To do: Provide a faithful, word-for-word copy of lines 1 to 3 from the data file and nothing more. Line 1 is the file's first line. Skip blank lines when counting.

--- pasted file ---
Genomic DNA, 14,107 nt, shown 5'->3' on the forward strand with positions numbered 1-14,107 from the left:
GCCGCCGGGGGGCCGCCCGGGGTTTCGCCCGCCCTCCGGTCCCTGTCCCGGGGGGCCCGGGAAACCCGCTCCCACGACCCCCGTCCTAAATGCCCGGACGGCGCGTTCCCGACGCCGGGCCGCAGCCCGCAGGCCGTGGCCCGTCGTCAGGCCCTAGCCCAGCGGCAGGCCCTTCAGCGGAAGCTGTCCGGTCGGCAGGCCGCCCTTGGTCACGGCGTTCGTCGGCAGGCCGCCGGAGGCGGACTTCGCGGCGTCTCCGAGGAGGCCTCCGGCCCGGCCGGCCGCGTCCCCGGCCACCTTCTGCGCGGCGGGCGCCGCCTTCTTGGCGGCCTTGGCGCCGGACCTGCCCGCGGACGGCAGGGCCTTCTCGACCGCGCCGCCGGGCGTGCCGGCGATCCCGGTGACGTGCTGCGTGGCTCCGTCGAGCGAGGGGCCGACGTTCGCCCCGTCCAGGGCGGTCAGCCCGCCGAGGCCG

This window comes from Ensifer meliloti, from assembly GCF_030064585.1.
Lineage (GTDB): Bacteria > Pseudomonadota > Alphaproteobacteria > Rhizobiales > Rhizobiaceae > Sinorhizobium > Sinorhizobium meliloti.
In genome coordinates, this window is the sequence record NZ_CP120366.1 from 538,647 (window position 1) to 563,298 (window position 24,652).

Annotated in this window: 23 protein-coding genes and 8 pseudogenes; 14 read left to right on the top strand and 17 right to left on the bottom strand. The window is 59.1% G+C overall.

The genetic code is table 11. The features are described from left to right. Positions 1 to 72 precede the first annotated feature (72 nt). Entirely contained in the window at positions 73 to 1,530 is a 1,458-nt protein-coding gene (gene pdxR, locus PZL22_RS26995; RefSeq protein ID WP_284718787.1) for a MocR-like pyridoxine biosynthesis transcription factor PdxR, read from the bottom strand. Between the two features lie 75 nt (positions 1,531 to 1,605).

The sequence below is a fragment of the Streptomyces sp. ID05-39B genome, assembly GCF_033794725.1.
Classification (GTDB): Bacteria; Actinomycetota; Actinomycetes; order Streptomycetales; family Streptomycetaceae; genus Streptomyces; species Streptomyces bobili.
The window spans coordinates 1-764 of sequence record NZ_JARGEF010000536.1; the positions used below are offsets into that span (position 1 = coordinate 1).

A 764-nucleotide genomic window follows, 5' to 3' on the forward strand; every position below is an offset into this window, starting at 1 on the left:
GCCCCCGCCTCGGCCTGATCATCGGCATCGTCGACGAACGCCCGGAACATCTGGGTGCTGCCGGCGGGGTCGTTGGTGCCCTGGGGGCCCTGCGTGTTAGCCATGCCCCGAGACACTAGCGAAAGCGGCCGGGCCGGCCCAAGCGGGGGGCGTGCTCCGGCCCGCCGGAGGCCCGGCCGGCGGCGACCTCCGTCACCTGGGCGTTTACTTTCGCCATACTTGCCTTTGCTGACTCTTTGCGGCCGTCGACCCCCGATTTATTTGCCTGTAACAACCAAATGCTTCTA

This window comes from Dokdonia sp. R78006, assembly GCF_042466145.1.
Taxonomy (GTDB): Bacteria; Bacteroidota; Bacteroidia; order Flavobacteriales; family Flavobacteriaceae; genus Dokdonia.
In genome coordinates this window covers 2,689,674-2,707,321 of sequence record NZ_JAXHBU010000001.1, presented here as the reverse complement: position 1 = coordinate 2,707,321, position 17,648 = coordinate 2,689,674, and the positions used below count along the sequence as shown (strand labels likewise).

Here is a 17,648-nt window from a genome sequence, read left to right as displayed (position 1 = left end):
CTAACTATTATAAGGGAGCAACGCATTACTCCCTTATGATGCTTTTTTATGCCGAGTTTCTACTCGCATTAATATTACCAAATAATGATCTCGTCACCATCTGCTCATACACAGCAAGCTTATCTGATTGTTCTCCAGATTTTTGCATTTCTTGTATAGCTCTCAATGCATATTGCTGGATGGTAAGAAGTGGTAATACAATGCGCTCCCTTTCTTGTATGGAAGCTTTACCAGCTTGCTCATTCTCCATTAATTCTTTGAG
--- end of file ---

Genomic DNA, 14,107 nt, shown 5'->3' on the forward strand with positions numbered 1-14,107 from the left:
GCCGCCGGGGGGCCGCCCGGGGTTTCGCCCGCCCTCCGGTCCCTGTCCCGGGGGGCCCGGGAAACCCGCTCCCACGACCCCCGTCCTAAATGCCCGGACGGCGCGTTCCCGACGCCGGGCCGCAGCCCGCAGGCCGTGGCCCGTCGTCAGGCCCTAGCCCAGCGGCAGGCCCTTCAGCGGAAGCTGTCCGGTCGGCAGGCCGCCCTTGGTCACGGCGTTCGTCGGCAGGCCGCCGGAGGCGGACTTCGCGGCGTCTCCGAGGAGGCCTCCGGCCCGGCCGGCCGCGTCCCCGGCCACCTTCTGCGCGGCGGGCGCCGCCTTCTTGGCGGCCTTGGCGCCGGACCTGCCCGCGGACGGCAGGGCCTTCTCGACCGCGCCGCCGGGCGTGCCGGCGATCCCGGTGACGTGCTGCGTGGCTCCGTCGAGCGAGGGGCCGACGTTCGCCCCGTCCAGGGCGGTCAGCCCGCCGAGGCCG

This window comes from Ensifer meliloti, from assembly GCF_030064585.1.